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Model Your Game after the Best Players in the World

By Brendon Elliott, PGA
Published on

Yuka Saso of the Philippines hits her tee shot on the second hole during the final round of the 76th U.S. Women's Open Championship at The Olympic Club on June 06, 2021 in San Francisco, California. (Photo by Ezra Shaw/Getty Images)

Last Friday evening, US Women's Open Champion, Yuka Saso had a side-by-side of her swing compared to that of Rory McIlroy’s played on the Golf Channel. Rory, getting wind of this, shared it on his social media on Saturday night and told the 19-year-old to…

“Go get that trophy.”

Saso later acknowledged that she does indeed study and try to emulate McIlroy’s beautiful swing.
Picking your Model...
The practice of picking a swing to mirror your own after has certainly been something people have done for a very long time. With the ability to do it almost instantaneously through YouTube, Instagram, and other platforms, it's easier than ever to play copycat.
As a coach, I encourage you to absolutely look through some of your favorite swings from the PGA, LPGA, European, or Champions Tours. Before you get started, however, I wanted to share a few tips to ensure you take the necessary steps to get the most benefit from the exercise...
  1. Record your own swing first, from both down-the-line and face-on. Once you have that, give it a good look, and better yet, have a PGA Coach look at it as well. In doing so, you should be looking for some key areas in your swing that need the most TLC. Maybe just 2-3 things to start.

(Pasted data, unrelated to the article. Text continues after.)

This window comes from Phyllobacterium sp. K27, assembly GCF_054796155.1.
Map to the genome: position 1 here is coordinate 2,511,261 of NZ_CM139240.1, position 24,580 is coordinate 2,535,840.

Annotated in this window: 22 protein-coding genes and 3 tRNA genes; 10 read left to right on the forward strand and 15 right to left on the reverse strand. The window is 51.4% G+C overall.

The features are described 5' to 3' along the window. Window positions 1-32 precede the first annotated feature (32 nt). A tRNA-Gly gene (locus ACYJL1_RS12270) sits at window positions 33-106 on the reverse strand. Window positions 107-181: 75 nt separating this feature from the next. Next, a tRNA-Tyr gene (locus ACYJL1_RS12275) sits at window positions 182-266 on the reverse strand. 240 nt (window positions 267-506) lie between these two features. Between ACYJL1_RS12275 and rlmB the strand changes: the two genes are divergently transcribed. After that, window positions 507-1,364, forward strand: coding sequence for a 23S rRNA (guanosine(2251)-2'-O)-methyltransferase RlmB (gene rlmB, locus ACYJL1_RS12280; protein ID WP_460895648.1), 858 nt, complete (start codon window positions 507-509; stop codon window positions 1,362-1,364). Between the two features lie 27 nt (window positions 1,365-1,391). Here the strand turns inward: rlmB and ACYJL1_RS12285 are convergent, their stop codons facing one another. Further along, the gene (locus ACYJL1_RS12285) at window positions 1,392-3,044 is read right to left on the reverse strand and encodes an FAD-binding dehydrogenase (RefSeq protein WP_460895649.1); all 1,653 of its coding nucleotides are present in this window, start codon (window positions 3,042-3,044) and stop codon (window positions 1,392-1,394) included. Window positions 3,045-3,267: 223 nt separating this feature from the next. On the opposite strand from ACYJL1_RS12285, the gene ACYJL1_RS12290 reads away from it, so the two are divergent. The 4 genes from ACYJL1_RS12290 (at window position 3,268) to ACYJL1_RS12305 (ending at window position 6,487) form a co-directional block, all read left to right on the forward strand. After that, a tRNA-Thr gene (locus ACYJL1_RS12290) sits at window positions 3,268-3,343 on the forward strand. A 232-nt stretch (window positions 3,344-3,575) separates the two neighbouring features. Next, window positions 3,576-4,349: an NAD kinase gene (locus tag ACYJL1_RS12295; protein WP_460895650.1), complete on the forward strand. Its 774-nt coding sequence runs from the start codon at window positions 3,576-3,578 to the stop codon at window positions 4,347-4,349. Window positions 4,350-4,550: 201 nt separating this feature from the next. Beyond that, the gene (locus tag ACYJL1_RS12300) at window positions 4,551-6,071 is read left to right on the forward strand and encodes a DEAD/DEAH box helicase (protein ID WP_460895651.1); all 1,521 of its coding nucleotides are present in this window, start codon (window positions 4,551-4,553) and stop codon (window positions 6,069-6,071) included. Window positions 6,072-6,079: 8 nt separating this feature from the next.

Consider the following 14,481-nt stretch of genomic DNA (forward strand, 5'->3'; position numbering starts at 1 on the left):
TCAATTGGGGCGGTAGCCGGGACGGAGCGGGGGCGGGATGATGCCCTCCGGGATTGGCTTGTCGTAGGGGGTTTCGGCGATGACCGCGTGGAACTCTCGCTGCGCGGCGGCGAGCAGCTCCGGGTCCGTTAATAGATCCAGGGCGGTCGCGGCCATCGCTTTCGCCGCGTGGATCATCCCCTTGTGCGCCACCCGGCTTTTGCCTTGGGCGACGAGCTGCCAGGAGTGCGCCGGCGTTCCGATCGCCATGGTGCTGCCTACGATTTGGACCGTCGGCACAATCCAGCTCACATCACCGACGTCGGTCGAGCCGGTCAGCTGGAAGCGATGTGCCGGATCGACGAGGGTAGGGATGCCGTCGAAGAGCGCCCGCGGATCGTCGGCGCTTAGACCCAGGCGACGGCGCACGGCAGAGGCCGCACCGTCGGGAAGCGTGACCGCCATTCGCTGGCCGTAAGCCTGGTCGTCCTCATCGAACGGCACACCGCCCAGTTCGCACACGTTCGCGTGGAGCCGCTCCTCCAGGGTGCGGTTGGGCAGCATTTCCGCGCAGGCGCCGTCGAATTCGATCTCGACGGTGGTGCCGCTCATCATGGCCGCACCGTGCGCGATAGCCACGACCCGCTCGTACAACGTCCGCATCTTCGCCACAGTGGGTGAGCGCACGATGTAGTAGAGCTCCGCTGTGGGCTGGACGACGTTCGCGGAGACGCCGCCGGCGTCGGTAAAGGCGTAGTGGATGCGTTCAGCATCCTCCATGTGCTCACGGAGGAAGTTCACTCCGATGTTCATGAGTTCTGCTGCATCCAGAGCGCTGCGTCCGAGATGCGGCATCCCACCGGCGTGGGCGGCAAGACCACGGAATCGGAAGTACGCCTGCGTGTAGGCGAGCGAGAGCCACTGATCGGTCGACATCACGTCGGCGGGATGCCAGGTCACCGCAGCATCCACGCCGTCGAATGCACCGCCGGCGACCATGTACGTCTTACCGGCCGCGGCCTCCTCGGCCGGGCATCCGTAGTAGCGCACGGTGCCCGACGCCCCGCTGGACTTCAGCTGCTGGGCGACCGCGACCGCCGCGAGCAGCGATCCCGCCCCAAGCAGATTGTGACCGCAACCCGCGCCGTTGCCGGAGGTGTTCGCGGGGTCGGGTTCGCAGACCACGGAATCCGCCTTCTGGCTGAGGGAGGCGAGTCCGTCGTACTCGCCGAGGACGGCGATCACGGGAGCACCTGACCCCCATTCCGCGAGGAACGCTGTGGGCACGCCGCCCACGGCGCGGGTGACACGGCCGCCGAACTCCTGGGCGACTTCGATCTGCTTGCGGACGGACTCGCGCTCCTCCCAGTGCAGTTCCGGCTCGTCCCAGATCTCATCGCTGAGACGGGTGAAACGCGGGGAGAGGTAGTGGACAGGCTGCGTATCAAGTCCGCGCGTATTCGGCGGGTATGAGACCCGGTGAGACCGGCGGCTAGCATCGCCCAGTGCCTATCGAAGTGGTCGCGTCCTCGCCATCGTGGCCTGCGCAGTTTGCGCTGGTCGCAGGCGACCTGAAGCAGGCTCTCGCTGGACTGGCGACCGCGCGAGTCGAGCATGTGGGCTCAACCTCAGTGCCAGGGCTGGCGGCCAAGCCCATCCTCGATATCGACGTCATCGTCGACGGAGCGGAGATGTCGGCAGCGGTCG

2. Once you and possibly your coach have determined the areas that need attention, you can now look for a model swing that suits your eye. Be careful however that you choose someone that you have the ability to emulate. For example, if you are 5' 5" and you choose someone like 6' 4' Dustin Johnson, you could find achieving certain positions DJ gets into may not be physically possible for you. Also, consider the flexibility and strength it takes to do things the best players in the world can do throughout their swings. If you are not quite there in these terms, work at that as well...it can only serve you well in the end. If you are purely looking to take the club back wider and smoother or trying to change your path a smidge on the downswing for example, then these little tweaks, and others like these, should be very attainable regardless.
  3. Find software or an app that allows you to do side-by-side comparisons between your swing and your model’s; You should constantly be checking your progress. You should have no problem keeping tabs on your progress with the programs available today
  4. As you progress, make sure you have another pair of eyes looking at how things are going and get their input. Getting the input of a PGA Coach is always advisable.
The search for golf's perfect swing will be a quest that will certainly go on for as long as the game is played. The search for your own "perfect" swing can absolutely be aided by looking for that model to try and emulate
Just ask Yuka Saso— The concept worked out pretty well for the new Major Champion.
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Brendon R. Elliott, PGA

Member


Executive Director/Founder

Sorrento, FL

Brendon Elliott is considered by his peers in the industry as one of the top youth golf coaches in the world. He is a multiple, local, state, regional, national and world award winning instructor with a focus on junior golfers ages 3-18. With numerous appearances on Golf Channel's Morning Drive, local TV, nationwide radio and countless publications, Elliott is one of the foremost experts in the youth golf arena. His Little Linksters 501c3 nonprofit is recognized as an example for introducing children as young as three to the game as well as how to help introduce youth with disabilities to our golf. Elliott has been recommended by industry titian's such as Nicklaus, Player, Floyd, Sorenstam, Speith and more. Among his numerous accolades, Elliott was named the PGA of America's 2017 PGA National Youth Player Development Award Winner in 2017.
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